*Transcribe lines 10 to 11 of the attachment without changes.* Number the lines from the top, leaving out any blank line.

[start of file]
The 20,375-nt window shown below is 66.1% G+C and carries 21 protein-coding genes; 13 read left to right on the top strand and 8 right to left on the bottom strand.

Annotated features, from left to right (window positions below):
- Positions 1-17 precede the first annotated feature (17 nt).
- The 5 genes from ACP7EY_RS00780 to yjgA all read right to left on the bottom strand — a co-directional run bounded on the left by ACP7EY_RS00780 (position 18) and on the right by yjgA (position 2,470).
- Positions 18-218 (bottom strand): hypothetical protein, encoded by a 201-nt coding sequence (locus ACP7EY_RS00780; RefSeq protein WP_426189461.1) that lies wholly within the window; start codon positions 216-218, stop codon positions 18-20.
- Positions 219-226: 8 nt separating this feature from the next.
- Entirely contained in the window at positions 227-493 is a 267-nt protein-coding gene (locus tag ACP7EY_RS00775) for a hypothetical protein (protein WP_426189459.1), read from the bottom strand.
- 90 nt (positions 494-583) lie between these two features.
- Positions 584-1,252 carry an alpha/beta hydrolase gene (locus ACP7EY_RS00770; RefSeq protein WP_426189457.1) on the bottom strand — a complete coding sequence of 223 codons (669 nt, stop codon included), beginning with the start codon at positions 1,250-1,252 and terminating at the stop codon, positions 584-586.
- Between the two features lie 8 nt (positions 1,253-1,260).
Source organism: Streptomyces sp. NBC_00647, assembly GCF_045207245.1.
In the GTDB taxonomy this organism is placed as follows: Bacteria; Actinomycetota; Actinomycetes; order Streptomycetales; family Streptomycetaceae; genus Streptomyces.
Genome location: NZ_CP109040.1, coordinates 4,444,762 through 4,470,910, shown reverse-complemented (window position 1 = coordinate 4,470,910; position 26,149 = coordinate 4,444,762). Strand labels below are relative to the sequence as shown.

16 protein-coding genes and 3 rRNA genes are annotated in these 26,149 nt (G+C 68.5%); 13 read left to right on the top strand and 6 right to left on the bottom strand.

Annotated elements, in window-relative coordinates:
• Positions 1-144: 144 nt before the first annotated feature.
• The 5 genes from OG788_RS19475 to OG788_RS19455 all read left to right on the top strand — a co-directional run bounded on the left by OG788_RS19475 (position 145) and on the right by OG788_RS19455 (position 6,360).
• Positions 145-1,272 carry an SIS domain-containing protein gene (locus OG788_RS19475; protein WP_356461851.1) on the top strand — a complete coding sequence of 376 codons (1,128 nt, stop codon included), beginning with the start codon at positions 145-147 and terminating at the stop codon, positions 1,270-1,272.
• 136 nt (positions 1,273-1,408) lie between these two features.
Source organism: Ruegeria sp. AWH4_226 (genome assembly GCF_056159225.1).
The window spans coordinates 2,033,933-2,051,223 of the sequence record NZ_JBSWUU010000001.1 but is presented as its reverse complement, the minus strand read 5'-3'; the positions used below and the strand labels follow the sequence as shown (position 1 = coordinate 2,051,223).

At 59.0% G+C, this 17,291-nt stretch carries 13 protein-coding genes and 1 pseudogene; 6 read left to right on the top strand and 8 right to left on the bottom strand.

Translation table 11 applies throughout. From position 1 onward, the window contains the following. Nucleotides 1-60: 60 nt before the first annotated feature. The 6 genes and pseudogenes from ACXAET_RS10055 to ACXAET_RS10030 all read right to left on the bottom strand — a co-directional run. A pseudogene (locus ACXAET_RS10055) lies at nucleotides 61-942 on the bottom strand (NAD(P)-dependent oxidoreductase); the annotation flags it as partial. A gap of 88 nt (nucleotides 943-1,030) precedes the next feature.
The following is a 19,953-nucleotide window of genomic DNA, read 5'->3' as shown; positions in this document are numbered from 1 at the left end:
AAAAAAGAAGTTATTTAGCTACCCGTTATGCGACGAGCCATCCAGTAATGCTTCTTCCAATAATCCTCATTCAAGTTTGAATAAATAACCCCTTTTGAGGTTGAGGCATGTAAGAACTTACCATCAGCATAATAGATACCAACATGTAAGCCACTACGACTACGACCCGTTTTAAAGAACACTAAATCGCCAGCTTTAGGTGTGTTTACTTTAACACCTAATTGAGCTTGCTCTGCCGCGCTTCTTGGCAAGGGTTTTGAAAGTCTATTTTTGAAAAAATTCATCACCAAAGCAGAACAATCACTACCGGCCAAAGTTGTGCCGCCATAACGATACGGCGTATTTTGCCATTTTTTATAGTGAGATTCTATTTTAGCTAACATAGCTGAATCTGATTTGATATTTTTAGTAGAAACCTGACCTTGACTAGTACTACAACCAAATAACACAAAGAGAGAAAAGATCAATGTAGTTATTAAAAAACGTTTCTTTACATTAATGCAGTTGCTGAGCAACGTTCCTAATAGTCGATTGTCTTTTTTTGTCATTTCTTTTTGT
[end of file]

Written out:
- Between the two features lie 8 nt (positions 1,253-1,260).
Source organism: Streptomyces sp. NBC_00647, assembly GCF_045207245.1.